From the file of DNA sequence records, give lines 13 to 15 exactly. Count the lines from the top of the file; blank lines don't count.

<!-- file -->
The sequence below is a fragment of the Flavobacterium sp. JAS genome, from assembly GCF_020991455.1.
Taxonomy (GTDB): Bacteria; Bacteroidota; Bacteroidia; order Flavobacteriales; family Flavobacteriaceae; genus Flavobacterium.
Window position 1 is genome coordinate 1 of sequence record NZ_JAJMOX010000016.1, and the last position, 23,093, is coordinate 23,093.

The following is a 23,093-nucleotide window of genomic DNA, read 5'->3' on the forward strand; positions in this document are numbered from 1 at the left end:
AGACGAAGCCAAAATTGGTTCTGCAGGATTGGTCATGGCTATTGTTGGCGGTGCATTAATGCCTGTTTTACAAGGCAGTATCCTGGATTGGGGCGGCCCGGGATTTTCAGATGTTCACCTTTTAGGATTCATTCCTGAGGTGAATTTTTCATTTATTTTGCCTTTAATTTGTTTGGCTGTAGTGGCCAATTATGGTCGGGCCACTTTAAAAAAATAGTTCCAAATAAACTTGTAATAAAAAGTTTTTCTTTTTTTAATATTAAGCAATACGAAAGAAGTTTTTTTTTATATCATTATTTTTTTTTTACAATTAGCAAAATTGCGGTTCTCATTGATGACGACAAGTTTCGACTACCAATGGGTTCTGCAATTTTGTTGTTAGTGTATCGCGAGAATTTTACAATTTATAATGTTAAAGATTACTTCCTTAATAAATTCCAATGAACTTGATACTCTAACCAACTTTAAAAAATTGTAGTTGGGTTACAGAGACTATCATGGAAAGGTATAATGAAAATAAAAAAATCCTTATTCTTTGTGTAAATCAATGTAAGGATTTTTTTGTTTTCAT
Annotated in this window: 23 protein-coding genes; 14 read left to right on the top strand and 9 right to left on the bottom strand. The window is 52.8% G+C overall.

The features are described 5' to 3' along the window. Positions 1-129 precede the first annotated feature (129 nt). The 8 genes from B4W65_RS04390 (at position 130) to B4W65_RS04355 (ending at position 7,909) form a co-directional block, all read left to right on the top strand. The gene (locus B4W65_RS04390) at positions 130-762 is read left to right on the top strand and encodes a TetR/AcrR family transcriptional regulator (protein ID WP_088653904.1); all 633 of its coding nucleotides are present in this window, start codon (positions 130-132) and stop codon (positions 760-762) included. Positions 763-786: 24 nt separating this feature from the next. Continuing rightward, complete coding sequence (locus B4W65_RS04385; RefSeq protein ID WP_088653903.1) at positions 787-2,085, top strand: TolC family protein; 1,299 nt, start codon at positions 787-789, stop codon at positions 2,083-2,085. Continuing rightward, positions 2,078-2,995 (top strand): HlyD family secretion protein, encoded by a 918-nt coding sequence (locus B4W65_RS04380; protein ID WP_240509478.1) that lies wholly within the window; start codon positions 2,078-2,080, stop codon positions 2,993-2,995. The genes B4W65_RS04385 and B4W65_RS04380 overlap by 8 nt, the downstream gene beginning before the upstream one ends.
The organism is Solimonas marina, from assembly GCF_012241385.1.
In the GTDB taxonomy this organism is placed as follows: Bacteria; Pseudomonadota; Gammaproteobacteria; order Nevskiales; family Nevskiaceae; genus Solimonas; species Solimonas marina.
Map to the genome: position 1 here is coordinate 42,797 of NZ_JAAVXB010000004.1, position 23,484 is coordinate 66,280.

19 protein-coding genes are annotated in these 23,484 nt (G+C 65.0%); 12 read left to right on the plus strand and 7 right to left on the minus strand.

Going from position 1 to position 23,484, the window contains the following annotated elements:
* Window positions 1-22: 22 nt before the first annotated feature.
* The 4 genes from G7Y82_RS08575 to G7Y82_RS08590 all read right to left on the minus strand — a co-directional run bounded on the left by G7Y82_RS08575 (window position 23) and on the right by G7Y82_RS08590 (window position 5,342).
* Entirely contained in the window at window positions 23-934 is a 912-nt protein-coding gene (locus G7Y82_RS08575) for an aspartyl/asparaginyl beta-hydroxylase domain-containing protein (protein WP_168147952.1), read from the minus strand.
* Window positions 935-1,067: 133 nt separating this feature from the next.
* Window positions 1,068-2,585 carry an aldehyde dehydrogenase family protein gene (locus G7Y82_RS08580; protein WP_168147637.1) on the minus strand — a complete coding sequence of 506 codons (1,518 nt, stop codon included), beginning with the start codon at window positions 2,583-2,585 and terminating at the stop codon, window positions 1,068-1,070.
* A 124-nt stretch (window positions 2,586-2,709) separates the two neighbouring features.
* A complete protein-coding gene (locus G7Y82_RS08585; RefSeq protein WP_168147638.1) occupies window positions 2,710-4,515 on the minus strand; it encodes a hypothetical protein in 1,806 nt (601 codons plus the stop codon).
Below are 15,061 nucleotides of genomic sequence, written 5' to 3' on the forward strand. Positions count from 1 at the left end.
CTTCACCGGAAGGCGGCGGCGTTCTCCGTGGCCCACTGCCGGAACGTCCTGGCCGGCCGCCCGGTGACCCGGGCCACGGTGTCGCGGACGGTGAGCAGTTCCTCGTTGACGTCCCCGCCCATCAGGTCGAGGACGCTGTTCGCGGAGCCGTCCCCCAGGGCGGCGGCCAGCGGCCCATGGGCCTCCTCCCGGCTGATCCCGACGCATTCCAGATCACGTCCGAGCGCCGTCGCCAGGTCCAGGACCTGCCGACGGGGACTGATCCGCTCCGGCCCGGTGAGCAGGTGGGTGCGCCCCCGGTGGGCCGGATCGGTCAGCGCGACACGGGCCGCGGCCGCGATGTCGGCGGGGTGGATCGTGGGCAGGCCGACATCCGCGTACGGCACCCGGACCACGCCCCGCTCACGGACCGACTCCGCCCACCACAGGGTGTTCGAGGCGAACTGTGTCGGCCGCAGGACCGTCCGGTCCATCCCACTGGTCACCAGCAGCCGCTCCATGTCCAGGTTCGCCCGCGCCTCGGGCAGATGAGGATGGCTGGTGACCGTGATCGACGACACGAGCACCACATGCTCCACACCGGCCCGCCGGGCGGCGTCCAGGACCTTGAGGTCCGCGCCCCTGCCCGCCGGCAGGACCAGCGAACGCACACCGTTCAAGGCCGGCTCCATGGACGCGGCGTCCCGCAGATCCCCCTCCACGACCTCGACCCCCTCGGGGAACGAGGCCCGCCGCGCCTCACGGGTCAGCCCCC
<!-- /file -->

* Window positions 1-22: 22 nt before the first annotated feature.
* The 4 genes from G7Y82_RS08575 to G7Y82_RS08590 all read right to left on the minus strand — a co-directional run bounded on the left by G7Y82_RS08575 (window position 23) and on the right by G7Y82_RS08590 (window position 5,342).
* Entirely contained in the window at window positions 23-934 is a 912-nt protein-coding gene (locus G7Y82_RS08575) for an aspartyl/asparaginyl beta-hydroxylase domain-containing protein (protein WP_168147952.1), read from the minus strand.